The No List


    With the unexpected chaos that the COVID-19 pandemic has brought to the student body, the dress code was not spared. We started off the 2020-2021 school year with a relaxed dress code due to masks and other discomforts such as inconsistencies in rules and social distancing.  Recently, a new dress code was written. The dress code had been in question throughout 2019, but ended up getting changed this year. Chris Tennyson, the Dean of Students, sent out  an improved dress code, named the “No List”,as well as examples of how to talk to students about their clothing, in a schoolwide email. This list is a dress code telling us exactly what not to wear on campus rather than what we should wear.    

“The list better reflects our academy in the sense that it doesn’t sexualize the students,” said a senior student. The list is more directed to the clothing rather than the students. For example, in past dress codes, there have been phrases referring to showing shoulders and other parts of the body, whereas this list specifically makes reference to parts that “should be covered.” Additionally, the “No List” was written by the prefects.  The senior also added“I don’t think it is fair for it to be written by students – especially when they themselves might not always follow the dress code.”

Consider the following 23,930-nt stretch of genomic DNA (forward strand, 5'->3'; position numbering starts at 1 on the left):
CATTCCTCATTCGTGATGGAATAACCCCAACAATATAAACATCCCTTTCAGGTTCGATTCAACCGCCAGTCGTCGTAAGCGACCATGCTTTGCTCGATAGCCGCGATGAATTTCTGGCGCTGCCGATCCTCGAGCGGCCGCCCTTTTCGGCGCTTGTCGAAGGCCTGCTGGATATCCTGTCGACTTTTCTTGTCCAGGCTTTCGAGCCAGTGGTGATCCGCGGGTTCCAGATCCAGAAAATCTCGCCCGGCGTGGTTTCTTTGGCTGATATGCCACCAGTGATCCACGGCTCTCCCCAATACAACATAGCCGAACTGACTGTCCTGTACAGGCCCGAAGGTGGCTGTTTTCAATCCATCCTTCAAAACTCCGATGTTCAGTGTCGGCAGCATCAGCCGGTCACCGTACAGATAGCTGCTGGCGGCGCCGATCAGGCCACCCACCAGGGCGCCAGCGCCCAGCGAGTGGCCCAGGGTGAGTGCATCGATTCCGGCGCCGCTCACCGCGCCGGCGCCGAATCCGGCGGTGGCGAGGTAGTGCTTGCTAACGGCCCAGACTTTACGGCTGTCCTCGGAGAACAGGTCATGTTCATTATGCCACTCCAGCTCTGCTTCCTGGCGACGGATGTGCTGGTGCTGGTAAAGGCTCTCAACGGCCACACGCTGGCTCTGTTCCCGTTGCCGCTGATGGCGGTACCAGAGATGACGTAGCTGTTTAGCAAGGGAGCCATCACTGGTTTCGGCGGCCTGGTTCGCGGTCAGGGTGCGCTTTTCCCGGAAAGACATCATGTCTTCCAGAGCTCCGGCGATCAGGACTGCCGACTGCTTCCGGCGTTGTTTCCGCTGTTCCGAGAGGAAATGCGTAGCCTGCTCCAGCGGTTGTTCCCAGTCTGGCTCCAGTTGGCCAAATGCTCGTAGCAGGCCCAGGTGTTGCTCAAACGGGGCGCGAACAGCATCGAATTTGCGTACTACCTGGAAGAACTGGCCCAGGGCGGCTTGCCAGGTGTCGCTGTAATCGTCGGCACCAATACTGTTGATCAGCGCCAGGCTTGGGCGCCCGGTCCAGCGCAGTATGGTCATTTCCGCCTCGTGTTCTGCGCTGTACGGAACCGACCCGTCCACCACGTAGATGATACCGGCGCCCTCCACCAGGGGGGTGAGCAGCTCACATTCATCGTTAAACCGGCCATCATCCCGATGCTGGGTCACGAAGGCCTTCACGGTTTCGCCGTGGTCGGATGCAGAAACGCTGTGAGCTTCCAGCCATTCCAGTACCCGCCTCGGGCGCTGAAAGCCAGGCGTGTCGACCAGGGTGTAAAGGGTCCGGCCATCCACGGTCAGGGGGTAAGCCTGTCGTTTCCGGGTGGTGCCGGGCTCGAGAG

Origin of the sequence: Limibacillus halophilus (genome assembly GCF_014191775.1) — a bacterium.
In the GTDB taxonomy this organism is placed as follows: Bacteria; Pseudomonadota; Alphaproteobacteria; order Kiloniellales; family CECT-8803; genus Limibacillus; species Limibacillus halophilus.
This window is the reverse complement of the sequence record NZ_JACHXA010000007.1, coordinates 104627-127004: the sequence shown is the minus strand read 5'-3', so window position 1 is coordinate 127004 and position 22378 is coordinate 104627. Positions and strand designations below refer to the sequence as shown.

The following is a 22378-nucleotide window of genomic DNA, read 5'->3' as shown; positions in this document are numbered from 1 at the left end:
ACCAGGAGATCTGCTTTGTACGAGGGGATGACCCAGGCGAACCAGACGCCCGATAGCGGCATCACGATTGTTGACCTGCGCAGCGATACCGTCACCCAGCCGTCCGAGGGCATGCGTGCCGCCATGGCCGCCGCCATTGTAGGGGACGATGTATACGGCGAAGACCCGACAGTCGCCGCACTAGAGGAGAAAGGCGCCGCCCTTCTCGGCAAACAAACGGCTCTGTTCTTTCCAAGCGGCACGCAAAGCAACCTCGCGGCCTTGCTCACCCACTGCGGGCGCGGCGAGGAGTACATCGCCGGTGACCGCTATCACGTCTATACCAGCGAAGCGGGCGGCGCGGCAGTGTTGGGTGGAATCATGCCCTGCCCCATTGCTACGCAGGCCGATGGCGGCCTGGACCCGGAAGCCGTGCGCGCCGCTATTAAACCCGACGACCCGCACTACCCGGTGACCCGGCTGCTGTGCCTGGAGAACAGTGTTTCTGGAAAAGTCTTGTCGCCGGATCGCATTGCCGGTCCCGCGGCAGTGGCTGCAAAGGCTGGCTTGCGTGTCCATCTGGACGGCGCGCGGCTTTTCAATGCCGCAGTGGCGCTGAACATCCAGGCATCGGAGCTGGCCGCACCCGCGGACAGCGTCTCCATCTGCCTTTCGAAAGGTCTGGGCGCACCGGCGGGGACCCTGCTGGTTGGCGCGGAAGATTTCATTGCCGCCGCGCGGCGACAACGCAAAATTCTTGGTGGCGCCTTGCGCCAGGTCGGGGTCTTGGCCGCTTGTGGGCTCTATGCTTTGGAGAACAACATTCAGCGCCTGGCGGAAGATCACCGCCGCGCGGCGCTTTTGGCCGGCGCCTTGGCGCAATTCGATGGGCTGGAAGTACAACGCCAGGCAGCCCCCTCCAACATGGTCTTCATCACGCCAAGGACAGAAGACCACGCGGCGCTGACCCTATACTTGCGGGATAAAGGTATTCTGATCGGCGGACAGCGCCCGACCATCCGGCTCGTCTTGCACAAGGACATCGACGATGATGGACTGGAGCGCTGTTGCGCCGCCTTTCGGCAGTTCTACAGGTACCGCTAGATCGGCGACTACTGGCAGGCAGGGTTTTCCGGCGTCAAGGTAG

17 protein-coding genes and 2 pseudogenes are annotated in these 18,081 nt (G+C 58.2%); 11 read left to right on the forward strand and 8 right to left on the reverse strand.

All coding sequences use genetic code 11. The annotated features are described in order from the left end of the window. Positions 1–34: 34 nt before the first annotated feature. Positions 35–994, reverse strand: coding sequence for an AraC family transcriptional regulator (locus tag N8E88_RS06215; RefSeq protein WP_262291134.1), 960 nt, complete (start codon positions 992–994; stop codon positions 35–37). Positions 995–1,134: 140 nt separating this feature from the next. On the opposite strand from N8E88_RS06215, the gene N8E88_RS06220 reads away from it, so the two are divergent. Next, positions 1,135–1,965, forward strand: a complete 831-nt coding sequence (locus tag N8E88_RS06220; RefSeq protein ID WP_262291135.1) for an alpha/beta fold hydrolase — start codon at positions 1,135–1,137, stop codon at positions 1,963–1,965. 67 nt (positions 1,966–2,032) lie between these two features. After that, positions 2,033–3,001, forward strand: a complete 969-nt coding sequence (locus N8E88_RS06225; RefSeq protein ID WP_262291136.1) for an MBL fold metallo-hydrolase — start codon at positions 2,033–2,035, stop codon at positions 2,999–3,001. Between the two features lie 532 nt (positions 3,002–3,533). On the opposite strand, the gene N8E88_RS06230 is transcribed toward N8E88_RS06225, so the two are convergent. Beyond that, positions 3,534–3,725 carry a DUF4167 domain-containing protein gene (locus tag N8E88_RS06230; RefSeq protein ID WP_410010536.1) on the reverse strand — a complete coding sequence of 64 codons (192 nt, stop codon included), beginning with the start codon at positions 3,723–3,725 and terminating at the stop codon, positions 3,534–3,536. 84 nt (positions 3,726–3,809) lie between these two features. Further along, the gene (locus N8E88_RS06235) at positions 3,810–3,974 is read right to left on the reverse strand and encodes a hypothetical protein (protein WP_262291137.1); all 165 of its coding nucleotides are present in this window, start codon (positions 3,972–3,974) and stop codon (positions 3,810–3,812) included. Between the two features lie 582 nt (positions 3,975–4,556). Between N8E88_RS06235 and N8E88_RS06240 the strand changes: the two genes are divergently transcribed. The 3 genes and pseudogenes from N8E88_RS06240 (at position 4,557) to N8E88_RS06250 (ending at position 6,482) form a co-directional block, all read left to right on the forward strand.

Along with being more straightforward, the “No List” is different from other codes because it was written by students, specifically prefects. A prefect stated, “As students, why are we making the thing that students don’t like? At first we were just asked for our input, but when we were asked to review the dress code, it was verbatim what we discussed”. 

    One of the big changes in this dress code is that it is gender-neutral. “I made it a point to degender the dress code, I also made it a point to make sure that it was not so much about the body, but rather the clothes” added the prefect.  The  “No List” also includes comments teachers should refrain from saying.  Additionally, they were given a specific script which started with “Dear Student”, making these violations much less personal. In an interview with Kerry McCaffery,

The “No List” was sent out in an email from Dean of Students, Chris Tennyson

Senior English teacher and a member of the Faculty Advisor committee, she stated, “I think it is so important that teachers know what to say when dress coding a student. It should not be a morality accusation.” Making dress code violations a morality judgment makes students feel highly uncomfortable.

    Before this list, teachers would embarrass students by asking them to stand up or making inappropriate comments regarding their attire. While controversial, this list does make rules straightforward for teachers and students and hopefully, will create a safer environment.